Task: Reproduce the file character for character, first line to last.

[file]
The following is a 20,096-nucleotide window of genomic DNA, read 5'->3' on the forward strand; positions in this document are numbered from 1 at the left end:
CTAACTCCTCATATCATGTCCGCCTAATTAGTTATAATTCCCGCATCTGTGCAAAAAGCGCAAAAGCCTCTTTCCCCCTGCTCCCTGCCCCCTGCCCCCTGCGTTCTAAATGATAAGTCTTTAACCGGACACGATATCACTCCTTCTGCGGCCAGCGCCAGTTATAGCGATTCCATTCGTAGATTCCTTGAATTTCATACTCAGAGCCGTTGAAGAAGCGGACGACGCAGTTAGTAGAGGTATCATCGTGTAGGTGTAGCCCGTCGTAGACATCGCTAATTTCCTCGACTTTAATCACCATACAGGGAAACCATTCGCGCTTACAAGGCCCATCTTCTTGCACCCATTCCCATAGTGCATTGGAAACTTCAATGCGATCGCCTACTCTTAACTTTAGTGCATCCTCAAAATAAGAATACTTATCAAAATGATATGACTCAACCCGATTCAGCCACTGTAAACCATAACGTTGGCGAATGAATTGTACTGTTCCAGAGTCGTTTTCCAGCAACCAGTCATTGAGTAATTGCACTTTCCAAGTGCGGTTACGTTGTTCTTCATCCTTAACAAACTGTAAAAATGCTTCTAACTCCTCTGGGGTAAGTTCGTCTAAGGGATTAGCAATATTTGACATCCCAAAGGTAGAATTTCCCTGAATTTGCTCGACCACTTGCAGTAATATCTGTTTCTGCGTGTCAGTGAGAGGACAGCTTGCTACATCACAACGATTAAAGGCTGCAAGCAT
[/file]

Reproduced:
The following is a 20,096-nucleotide window of genomic DNA, read 5'->3' on the forward strand; positions in this document are numbered from 1 at the left end:
CTAACTCCTCATATCATGTCCGCCTAATTAGTTATAATTCCCGCATCTGTGCAAAAAGCGCAAAAGCCTCTTTCCCCCTGCTCCCTGCCCCCTGCCCCCTGCGTTCTAAATGATAAGTCTTTAACCGGACACGATATCACTCCTTCTGCGGCCAGCGCCAGTTATAGCGATTCCATTCGTAGATTCCTTGAATTTCATACTCAGAGCCGTTGAAGAAGCGGACGACGCAGTTAGTAGAGGTATCATCGTGTAGGTGTAGCCCGTCGTAGACATCGCTAATTTCCTCGACTTTAATCACCATACAGGGAAACCATTCGCGCTTACAAGGCCCATCTTCTTGCACCCATTCCCATAGTGCATTGGAAACTTCAATGCGATCGCCTACTCTTAACTTTAGTGCATCCTCAAAATAAGAATACTTATCAAAATGATATGACTCAACCCGATTCAGCCACTGTAAACCATAACGTTGGCGAATGAATTGTACTGTTCCAGAGTCGTTTTCCAGCAACCAGTCATTGAGTAATTGCACTTTCCAAGTGCGGTTACGTTGTTCTTCATCCTTAACAAACTGTAAAAATGCTTCTAACTCCTCTGGGGTAAGTTCGTCTAAGGGATTAGCAATATTTGACATCCCAAAGGTAGAATTTCCCTGAATTTGCTCGACCACTTGCAGTAATATCTGTTTCTGCGTGTCAGTGAGAGGACAGCTTGCTACATCACAACGATTAAAGGCTGCAAGCAT